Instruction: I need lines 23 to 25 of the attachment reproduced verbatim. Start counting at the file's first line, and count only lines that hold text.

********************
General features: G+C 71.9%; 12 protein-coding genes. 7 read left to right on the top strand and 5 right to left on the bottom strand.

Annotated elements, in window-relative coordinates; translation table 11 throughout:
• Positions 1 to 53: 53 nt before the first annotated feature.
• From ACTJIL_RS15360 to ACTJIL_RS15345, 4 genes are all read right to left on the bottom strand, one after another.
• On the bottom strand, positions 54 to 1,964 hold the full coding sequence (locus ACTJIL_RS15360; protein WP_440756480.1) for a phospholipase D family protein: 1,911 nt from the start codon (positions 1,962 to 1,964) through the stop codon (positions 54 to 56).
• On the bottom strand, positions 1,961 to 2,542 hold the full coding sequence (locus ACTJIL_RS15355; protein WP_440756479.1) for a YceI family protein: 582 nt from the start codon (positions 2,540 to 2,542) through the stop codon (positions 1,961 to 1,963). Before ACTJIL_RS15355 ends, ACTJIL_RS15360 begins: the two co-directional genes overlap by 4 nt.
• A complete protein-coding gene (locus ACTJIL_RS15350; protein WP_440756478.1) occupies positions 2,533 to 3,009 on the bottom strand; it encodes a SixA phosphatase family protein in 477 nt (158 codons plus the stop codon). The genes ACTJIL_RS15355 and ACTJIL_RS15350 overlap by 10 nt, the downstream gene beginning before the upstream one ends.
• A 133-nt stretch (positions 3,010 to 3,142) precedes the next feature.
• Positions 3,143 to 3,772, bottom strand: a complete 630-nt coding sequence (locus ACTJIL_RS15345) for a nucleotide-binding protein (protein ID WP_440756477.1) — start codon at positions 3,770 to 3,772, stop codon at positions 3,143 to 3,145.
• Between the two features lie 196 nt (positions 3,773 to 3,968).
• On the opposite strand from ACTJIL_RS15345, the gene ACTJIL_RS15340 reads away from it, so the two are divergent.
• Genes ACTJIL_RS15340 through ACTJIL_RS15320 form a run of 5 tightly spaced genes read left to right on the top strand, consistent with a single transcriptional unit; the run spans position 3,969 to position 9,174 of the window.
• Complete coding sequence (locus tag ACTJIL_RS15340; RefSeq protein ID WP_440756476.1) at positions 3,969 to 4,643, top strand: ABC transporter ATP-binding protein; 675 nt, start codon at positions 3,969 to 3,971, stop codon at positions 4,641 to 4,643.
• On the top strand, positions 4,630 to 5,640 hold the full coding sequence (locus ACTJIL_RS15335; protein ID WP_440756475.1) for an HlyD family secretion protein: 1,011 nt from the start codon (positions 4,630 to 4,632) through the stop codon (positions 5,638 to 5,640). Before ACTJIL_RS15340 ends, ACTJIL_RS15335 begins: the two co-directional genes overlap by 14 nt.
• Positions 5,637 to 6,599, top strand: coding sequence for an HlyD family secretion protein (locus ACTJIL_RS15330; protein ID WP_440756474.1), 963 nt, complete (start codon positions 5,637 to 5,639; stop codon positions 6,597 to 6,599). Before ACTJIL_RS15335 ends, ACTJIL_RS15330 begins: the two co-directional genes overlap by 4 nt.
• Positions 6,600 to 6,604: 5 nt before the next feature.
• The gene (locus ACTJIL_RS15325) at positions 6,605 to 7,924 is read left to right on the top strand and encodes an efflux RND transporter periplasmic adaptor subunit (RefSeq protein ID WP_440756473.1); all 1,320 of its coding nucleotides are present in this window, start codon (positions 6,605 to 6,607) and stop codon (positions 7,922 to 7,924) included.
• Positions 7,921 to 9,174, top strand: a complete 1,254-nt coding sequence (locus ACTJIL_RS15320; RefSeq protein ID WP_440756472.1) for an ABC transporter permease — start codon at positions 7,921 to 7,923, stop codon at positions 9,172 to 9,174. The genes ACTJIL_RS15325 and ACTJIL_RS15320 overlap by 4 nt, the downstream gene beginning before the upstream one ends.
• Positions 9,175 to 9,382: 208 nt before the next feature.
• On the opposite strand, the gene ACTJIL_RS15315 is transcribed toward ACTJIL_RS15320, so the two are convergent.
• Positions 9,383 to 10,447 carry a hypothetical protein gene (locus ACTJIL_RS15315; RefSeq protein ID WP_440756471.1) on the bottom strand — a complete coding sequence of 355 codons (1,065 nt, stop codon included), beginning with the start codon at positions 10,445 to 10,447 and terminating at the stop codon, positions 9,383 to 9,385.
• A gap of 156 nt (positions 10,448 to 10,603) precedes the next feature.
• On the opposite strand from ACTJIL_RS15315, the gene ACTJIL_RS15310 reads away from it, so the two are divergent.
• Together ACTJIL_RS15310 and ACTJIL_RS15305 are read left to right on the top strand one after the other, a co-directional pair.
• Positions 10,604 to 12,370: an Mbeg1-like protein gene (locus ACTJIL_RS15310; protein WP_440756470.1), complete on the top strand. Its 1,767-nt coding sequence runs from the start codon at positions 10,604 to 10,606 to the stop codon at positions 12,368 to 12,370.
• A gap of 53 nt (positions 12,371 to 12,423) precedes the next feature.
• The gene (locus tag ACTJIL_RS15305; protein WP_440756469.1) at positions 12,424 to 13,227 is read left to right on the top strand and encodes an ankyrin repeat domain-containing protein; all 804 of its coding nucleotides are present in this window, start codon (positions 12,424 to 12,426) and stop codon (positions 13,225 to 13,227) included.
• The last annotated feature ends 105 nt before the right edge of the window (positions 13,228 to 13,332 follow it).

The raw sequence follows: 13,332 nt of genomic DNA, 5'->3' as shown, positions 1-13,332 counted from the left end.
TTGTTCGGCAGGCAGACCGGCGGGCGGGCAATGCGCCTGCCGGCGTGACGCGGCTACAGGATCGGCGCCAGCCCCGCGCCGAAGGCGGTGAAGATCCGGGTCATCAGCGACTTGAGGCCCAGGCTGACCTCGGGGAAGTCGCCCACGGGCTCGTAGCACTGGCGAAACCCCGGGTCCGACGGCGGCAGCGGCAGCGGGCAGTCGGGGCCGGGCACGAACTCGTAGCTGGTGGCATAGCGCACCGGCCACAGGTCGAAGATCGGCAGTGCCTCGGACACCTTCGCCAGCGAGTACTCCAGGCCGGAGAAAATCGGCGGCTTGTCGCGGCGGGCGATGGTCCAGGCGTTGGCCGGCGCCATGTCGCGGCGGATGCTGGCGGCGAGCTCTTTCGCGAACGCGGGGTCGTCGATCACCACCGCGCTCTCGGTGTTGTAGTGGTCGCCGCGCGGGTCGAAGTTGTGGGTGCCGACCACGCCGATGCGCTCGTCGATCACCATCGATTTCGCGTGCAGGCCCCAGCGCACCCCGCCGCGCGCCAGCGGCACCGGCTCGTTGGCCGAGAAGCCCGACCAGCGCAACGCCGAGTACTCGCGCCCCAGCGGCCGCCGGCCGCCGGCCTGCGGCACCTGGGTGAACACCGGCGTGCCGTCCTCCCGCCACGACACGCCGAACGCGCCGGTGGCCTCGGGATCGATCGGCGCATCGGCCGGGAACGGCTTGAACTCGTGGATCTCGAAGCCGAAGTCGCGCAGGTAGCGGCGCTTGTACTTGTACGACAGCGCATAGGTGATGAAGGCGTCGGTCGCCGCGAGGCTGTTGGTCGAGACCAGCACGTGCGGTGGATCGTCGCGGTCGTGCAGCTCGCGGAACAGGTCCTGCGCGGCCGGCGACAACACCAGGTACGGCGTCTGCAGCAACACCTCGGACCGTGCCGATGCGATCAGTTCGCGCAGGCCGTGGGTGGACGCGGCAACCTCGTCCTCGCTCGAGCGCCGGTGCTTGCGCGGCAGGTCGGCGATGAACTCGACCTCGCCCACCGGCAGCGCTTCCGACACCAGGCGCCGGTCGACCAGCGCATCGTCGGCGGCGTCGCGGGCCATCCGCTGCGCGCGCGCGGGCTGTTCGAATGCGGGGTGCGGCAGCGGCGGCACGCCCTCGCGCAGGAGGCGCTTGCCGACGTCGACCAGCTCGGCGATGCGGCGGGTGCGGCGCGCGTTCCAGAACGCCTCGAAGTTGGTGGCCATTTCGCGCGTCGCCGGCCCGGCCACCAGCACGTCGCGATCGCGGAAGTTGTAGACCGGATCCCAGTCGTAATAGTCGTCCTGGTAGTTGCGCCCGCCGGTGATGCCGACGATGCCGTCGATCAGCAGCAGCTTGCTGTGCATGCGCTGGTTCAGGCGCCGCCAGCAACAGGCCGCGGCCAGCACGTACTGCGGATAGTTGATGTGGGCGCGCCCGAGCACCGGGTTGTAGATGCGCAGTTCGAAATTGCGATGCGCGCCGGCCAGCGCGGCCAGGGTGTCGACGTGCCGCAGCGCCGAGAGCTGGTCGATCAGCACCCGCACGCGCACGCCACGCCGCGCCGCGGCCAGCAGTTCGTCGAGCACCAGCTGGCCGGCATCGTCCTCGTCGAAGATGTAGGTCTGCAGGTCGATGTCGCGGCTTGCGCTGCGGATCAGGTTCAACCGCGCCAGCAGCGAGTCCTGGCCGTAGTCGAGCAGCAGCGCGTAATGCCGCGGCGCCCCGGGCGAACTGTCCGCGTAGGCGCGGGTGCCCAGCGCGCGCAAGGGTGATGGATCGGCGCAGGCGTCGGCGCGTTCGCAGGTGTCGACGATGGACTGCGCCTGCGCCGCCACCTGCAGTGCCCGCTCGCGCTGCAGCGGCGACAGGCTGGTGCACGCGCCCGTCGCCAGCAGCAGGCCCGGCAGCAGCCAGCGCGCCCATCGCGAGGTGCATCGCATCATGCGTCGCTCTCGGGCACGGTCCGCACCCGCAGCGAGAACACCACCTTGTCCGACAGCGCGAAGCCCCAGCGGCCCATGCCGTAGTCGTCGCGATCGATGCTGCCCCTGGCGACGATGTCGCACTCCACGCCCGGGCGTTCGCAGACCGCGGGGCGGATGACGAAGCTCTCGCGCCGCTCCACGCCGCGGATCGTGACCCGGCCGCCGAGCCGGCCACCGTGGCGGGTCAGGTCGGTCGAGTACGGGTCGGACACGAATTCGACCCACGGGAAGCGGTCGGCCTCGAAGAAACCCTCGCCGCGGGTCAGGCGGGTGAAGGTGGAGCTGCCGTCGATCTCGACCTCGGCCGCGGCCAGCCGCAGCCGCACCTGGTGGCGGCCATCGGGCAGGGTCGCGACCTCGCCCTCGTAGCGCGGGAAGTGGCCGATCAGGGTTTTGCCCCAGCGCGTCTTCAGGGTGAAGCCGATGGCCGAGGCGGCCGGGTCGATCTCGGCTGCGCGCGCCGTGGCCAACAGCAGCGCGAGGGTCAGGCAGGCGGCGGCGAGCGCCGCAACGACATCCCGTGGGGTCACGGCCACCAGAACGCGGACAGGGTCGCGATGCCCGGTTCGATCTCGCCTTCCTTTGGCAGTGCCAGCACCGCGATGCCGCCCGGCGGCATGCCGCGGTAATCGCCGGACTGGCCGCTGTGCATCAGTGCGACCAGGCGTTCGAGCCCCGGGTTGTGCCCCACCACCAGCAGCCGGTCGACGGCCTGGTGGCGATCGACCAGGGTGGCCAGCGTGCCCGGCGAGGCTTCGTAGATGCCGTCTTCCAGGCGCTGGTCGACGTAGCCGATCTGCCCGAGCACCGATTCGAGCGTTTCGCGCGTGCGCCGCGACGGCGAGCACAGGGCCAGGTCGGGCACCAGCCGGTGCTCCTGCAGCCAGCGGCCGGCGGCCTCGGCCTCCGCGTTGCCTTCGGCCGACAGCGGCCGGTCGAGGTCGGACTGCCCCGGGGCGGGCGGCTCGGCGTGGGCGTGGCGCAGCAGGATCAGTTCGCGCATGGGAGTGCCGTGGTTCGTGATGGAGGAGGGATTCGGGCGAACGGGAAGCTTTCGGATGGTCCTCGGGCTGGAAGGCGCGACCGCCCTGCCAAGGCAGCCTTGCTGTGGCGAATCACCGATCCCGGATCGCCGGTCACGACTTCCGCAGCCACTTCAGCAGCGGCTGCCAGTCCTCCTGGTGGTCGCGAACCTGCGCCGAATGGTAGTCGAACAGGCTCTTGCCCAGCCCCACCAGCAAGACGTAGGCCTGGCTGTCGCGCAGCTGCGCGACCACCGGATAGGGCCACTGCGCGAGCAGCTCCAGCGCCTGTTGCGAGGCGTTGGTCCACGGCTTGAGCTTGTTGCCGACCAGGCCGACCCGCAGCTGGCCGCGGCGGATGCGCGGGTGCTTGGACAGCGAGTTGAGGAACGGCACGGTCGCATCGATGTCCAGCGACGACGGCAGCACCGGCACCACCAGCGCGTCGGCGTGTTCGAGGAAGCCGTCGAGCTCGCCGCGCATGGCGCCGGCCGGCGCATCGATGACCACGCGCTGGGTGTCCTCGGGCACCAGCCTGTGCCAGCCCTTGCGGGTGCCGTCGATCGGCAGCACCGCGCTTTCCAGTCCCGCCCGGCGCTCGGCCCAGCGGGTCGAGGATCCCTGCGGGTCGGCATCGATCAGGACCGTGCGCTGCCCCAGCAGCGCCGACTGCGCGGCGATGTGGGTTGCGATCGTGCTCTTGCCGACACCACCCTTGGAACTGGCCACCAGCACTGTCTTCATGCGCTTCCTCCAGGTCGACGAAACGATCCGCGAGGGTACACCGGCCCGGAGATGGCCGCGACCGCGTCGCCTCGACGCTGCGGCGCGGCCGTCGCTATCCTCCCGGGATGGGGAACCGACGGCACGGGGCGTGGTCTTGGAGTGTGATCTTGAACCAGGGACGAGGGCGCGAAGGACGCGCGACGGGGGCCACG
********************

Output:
• On the opposite strand from ACTJIL_RS15315, the gene ACTJIL_RS15310 reads away from it, so the two are divergent.
• Together ACTJIL_RS15310 and ACTJIL_RS15305 are read left to right on the top strand one after the other, a co-directional pair.
• Positions 10,604 to 12,370: an Mbeg1-like protein gene (locus ACTJIL_RS15310; protein WP_440756470.1), complete on the top strand. Its 1,767-nt coding sequence runs from the start codon at positions 10,604 to 10,606 to the stop codon at positions 12,368 to 12,370.